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Gene For Seedlessness Could Lead To Seedless Varieties Of The Tasty Cherimoya Fruit

March 14, 2011: 12:00 AM EST
Plant scientists in the U.S. and Spain have discovered a gene that could lead to creation of  seedless varieties of the tasty cherimoya, also known as the custard apple, a South American fruit that has many large seeds. The advance could make the fruit as popular as bananas, the researchers suggest. Spanish researchers studying the seedless variety of sugar apple consulted with an American scientist studying a mutant variety of the plant Arabidopsis that does not make seeds or fruit. Working together they found that the same gene was responsible for uncoated ovules in both the Arabidopsis and sugar apple mutants. This gene for seedlessness could lead to development of seedless varieties of sugar apple, cherimoya and perhaps other fruits.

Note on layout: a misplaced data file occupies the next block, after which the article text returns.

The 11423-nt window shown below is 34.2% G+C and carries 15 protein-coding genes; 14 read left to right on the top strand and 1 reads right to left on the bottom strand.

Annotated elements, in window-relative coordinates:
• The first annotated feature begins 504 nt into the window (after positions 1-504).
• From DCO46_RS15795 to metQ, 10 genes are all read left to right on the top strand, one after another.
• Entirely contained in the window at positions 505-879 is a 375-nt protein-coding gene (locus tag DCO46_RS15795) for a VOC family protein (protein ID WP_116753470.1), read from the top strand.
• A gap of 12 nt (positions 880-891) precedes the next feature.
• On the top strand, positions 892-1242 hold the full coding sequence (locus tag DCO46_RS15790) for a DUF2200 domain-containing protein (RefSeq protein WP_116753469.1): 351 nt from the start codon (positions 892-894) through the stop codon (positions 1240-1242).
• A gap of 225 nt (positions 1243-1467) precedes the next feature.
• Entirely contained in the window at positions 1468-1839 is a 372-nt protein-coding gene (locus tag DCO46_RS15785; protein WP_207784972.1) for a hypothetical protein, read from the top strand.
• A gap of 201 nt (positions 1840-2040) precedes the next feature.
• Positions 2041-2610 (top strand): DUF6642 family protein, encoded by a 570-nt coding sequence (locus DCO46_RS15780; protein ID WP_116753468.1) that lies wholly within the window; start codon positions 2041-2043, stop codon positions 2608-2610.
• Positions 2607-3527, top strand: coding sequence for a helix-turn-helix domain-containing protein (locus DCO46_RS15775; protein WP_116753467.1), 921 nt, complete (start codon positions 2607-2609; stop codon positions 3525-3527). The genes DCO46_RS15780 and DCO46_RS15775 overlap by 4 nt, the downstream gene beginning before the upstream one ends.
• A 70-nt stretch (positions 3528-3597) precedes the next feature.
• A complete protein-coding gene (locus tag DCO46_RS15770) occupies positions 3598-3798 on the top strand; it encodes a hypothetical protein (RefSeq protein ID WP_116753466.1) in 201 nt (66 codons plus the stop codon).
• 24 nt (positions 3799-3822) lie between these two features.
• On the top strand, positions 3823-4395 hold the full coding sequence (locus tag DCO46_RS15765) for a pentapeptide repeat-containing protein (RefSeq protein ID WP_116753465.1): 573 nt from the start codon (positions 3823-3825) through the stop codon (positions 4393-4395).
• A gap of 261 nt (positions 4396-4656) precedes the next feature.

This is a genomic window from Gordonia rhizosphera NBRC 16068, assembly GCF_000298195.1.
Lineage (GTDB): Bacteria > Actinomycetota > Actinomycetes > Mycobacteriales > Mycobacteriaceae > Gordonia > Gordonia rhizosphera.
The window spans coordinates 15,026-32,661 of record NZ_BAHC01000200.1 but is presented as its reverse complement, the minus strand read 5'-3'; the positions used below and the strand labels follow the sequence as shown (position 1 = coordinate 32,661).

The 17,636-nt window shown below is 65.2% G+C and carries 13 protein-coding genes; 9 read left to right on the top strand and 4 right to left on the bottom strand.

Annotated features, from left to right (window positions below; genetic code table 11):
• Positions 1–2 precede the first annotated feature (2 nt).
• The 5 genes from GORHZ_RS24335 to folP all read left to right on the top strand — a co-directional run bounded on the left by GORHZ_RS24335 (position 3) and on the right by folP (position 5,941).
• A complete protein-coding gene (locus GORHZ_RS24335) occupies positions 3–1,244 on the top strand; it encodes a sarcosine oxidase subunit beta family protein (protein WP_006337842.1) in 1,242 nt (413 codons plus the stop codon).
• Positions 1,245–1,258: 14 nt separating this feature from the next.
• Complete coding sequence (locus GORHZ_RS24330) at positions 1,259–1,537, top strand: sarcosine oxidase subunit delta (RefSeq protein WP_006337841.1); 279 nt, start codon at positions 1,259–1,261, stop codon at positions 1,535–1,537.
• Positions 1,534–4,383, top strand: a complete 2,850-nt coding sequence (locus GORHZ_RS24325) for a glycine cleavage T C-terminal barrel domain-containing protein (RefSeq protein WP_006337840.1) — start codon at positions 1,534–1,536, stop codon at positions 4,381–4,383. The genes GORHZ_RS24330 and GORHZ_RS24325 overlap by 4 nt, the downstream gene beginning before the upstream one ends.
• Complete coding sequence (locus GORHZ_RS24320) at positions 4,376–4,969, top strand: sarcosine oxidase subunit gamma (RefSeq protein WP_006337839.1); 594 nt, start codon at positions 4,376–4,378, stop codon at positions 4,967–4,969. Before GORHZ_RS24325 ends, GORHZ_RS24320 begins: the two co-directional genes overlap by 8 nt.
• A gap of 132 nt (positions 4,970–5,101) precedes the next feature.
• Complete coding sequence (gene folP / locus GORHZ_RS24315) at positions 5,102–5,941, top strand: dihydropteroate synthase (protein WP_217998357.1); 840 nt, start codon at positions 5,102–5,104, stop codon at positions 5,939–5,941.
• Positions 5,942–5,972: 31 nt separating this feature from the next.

Jorge Lora, et al., "Seedless fruits and the disruption of a conserved genetic pathway in angiosperm ovule development", Proceedings of the National Academy of Sciences, March 14, 2011, © National Academy of Sciences
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